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Productivity Press
07 July 2015
Winner of the 2017 De Groot Prize awarded by the International Society for Bayesian Analysis (ISBA) A relatively new area of research, adversarial risk analysis (ARA) informs decision making when there are intelligent opponents and uncertain outcomes. Adversarial Risk Analysis develops methods for allocating defensive or offensive resources against intelligent adversaries. Many examples throughout illustrate the application of the ARA approach to a variety of games and strategic situations.

Focuses on the recent subfield of decision analysis, ARA Compares ideas from decision theory and game theory Uses multi-agent influence diagrams (MAIDs) throughout to help readers visualize complex information structures Applies the ARA approach to simultaneous games, auctions, sequential games, and defend-attack games Contains an extended case study based on a real application in railway security, which provides a blueprint for how to perform ARA in similar security situations Includes exercises at the end of most chapters, with selected solutions at the back of the book The book shows decision makers how to build Bayesian models for the strategic calculation of their opponents, enabling decision makers to maximize their expected utility or minimize their expected loss. This new approach to risk analysis asserts that analysts should use Bayesian thinking to describe their beliefs about an opponent's goals, resources, optimism, and type of strategic calculation, such as minimax and level-k thinking. Within that framework, analysts then solve the problem from the perspective of the opponent while placing subjective probability distributions on all unknown quantities. This produces a distribution over the actions of the opponent and enables analysts to maximize their expected utilities.
By:   David L. Banks (Duke University USA), Jesus M. Rios Aliaga (Business Analytics and Mathematical Sciences, IBM, New York, USA), David Rios Insua (Institute of Mathematical Sciences ICMAT-CSIC, Spain)
Imprint:   Productivity Press
Country of Publication:   United States
Dimensions:   Height: 234mm,  Width: 156mm,  Spine: 18mm
Weight:   454g
ISBN:   9781498712392
ISBN 10:   1498712398
Pages:   224
Publication Date:   07 July 2015
Audience:   College/higher education ,  Professional and scholarly ,  Primary ,  Undergraduate
Format:   Hardback
Publisher's Status:   Active
Games and Decisions Game Theory: A Review Decision Analysis: An Introduction Influence Diagrams Problems Simultaneous Games Discrete Simultaneous Games: The Basics Modeling Opponents Comparison of ARA Models Problems Auctions Non-Strategic Play Minimax Perspectives Bayes Nash Equilibrium Level-k Thinking Mirror Equilibria Three Bidders Problems Sequential Games Sequential Games: The Basics ARA for Sequential Games Case Study: Somali Pirates Case Study: La Relance Problems Variations on Sequential Defend-Attack Games The Sequential Defend-Attack Model Multiple Attackers Multiple Defenders Multiple Targets Defend-Attack-Defend Games Learning A Security Case Study Casual Fare Evaders Collusion Pickpockets Evaders and Pickpockets Multiple Stations Terrorism Other Issues Complex Systems Applications Solutions to Selected Exercises References Index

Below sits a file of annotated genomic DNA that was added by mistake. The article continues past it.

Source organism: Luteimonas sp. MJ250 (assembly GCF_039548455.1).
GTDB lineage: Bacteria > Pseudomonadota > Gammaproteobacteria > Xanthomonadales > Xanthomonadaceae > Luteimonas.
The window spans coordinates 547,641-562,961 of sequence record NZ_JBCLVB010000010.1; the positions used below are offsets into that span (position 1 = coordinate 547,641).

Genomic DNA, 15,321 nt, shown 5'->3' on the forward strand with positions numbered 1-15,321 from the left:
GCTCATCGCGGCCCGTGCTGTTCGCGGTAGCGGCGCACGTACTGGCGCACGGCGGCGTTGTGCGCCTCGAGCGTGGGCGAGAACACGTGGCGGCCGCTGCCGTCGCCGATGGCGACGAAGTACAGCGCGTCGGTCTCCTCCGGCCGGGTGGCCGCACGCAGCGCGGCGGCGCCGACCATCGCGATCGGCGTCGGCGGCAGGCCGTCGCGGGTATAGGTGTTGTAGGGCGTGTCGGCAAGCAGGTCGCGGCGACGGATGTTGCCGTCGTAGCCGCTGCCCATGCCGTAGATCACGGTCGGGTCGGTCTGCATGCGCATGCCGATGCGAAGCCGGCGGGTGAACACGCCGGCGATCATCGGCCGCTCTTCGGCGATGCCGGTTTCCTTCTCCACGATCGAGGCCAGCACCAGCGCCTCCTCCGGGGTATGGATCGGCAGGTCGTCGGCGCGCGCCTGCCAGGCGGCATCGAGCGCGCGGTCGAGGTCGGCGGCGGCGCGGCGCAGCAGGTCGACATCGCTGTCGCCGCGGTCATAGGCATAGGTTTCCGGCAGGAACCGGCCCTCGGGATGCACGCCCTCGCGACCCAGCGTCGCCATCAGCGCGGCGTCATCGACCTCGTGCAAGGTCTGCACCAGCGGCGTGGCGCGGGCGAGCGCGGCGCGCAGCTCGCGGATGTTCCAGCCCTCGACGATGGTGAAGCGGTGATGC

David L. Banks is a professor in the Department of Statistical Science at Duke University. His research interests include data mining and risk analysis. Jesus Rios is a researcher in risk and decision analytics for the Cognitive Computing Department at the IBM Research Division. His research focuses on applying risk and decision analysis to solve complex business problems. David Rios Insua is the AXA-ICMAT Chair in Adversarial Risk Analysis at the Institute of Mathematical Sciences ICMAT-CSIC and a member of the Spanish Royal Academy of Sciences. His research interests include risk analysis, decision analysis, Bayesian statistics, security, aviation safety, and social robotics.

Reviews for Adversarial Risk Analysis

Sun Tzu's The Art of War exhorts the aspiring warrior to 'know your enemy,' but the mathematics of conflict (whether von Neumann-Morgenstern game theory or Bayesian decision analysis) takes very little account of the complexion of the adversary. Indeed, when Morgenstern, reading Conan Doyle, saw paradox from the infinite regress implied by the infinitely rational agents Holmes and Moriarty attempting to outthink each other, von Neumann introduced randomization precisely to excise from such analysis any need to model such outthinking. Both game theory and decision analysis offer 'optimal' strategies based on the situation alone, the two methods diverging as they optimize for different quantities. But in real-world situations in which one faces less-than-perfectly-rational adversaries, outthinking can confer an advantage. Here, Banks (Duke Univ.), Rios (IBM), and Insua (ICMAT-CSIC, Spain) identify three categories of uncertainty for the strategist: aleatory uncertainty-nondeterminism of outcomes even after players make choices; epistemic uncertainty-hidden information concerning opponents' preferences, beliefs, and capabilities; and concept uncertainty-hidden information concerning opponents' strategies. Adversarial risk analysis, a new field with roots in modern efforts to defeat terrorism, provides a framework, in principle, to cope with these uncertainties. Solving the models seems generally intractable, but the heart of the book, the first of its kind, offers exemplary case studies. Summing up: Recommended. Lower-division undergraduates and above; informed general audiences. -D. V. Feldman, University of New Hampshire, Durham, USA, for CHOICE, March 2016


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